Gasoline Engine Aluminium Boat




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An especially distinctive structure has been created this time by our team approaching it from different views both structural and functional. Besides our structural interest of creating it and the development of our knowledge and experience, our main aim was our entertainment while making it. We decided to make our own small, aluminum boat that will be able to carry only an individual in the sea providing him the sensation that he is surfing by just using a gasoline powered engine.

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Step 1: Aluminum Iron

Firstly, we started our structure by cutting aluminum iron plates into pieces conglutinating them air tightly. In this point, we should say that our preference for the aluminum material was made for its great endurance and its light weight. Therefore, we had the opportunity to experience how to conglutinate aluminum using a mig welder. After connecting the aluminum pieces, we gave them the shape of a small boat keeping its upper surface closed and flat. Then, we had to place the engine at the back of the boat and put a propeller at its end. Next, using the lathe we made all the essential pieces in order to place the axis and the propeller on it and the particular pieces were connected to the engine of our boat.

Step 2: Engine

We chose an engine that was taken from an old tree-cutting company and it has been repaired before used. Our aim was to connect the engine to our structure without causing any damage in order to be able to be restored to its former function used at the tree-cutting company. Also, we chose the particular engine for various reasons of which the basic one was its small size. Additionally, we regulated the evaporation of the engine to be made on a high point of the boat in order to prevent water going in while evaporating as well as we created air inlets to oxygenate the engine sufficiently. Moreover, we created an output where we put the rope for starting the machine. For our own safety, we made a metallic frame around the propeller. Also, we put a safety switch that is placed in the hand and it deactivates the machine when the user leaves the boat. Our boat weighs about 45kg and it is capable of displacing about180kg meaning to sink it completely 135kg should be placed on it. At the point, where the axis sticks out of the boat, we prevented the insertion of the water using water seals. Just in case, we placed a water pump inside our boat in order to get the water out if it gets in.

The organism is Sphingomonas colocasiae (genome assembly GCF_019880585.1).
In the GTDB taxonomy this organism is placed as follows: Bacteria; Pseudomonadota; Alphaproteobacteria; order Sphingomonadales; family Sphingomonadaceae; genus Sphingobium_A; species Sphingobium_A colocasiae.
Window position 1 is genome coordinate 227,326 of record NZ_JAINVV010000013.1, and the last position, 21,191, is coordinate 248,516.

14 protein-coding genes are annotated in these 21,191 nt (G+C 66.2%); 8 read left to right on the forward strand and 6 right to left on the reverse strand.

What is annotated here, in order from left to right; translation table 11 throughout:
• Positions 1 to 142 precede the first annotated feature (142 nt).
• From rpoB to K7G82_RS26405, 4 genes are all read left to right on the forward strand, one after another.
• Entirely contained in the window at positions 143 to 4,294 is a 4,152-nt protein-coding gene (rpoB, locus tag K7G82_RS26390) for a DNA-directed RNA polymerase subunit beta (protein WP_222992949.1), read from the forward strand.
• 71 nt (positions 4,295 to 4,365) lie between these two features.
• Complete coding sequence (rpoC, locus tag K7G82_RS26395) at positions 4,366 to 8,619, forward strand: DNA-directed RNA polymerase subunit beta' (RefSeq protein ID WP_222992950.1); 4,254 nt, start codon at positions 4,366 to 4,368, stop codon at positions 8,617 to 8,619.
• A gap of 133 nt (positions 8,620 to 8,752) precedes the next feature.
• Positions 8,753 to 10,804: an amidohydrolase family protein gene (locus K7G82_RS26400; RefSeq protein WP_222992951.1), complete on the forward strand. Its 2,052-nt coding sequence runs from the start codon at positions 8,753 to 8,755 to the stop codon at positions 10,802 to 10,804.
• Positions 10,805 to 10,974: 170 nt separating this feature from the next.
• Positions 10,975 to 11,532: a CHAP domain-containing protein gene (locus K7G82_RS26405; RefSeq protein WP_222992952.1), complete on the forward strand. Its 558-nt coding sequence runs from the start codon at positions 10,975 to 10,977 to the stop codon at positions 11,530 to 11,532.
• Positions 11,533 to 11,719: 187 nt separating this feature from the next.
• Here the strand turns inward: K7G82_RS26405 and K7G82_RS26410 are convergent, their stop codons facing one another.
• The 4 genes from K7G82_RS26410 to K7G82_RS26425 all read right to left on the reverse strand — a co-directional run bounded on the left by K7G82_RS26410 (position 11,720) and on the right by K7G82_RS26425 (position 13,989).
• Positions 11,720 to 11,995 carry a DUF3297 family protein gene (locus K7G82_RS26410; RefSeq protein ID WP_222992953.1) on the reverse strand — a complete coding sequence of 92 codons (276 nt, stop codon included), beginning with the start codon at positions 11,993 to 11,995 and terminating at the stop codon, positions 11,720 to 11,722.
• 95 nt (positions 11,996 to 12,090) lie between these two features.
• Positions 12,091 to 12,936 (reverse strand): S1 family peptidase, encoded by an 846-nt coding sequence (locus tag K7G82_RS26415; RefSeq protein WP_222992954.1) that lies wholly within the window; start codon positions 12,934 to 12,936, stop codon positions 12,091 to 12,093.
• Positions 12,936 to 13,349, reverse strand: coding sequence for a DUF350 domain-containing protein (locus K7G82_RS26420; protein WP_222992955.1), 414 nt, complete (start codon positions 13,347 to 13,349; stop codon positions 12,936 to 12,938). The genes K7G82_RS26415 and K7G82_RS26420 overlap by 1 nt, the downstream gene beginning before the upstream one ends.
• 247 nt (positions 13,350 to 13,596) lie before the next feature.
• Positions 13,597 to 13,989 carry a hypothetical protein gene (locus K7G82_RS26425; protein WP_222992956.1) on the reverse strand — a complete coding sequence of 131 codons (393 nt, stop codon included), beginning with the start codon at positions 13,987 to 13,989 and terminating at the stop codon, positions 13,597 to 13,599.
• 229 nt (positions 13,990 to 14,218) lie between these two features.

Step 3: Test

We must admit that we are very satisfied from our boat’s sailing and the way that it deals with the water. However, we felt very disappointed about the engine used as after numerous attempts and after using multiple propellers, we came into conclusion that we could not get the desirable speed and the power of the engine to use our boat as a surfboard, too.What we can say for sure, though is that using a more powerful engine and if our structure was lighter, the outcome would be successful. Also, it would be surely more preferable if our engine was water-cooled to avoid high temperatures. Whatismore, for keeping it lighter in size, it would be recommendable to use carbon fiber that is very light in weight and has high water-resistance. In addition, instead of using a propeller, a jet mechanism would be better obtaining a better performance. In conclusion, we have notified many potentials of improving our structure and increasing its functionality and we can certainly say that we will attempt to create such a structure again considering the above potentials of improvement as due to our current budget the particular changes were not feasible to be implemented

Step 4: Video

Nevertheless, completing this structure, we gained more experiences and we had fun every single moment creating it as well as enjoying the sea of our country.

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    5 Discussions

    alpha k

    2 years ago

    hi i love your projects! they are awesome. where do you come from?


    3 years ago

    Gas vapors in an enclosed environment can have explosive results. You didn't mention venting the engine compartment before starting the engine. If you had a gas leak or spilled some fuel while refueling could prove disastrous. Since you didn't modify the engine, that also means that you don't have flame arrestors. This is a very dangerous craft for more reasons than you stated.

    You might be having problems with thrust less from the power of your engine but from the prop speed. Water is a lot more viscous than air and requires a much slower rotational speed than a typical gasoline engine produces to produce adequate thrust. Gas engines typically operate at 3-4k RPM. If there is little to no reduction, that is way too fast and the prop will "slip" in the water. My guess is that is your problem, not the fact that it is under powered.

    1 reply

    Reply 3 years ago

    Most chainsaws I have worked with have an inbuilt spark/flame arrestor in their exhaust system, although that doesn't mean ALL do. That being said, good ventilation is key for any petrol engine to operate well (especially, as the author noted) an air-cooled one.


    3 years ago

    Great video! Showing off a few awesome tools. Very envious!


    3 years ago

    Wow, this is awesome. Love to see some expanded metal around and behind the prop guard, being your more or less in the water with the prop at the same time, just in case the safety switch jams. Other then that safety spiel, this is one epic build. You should enter the "Metal Contest" here on instructables. I'll vote for sure.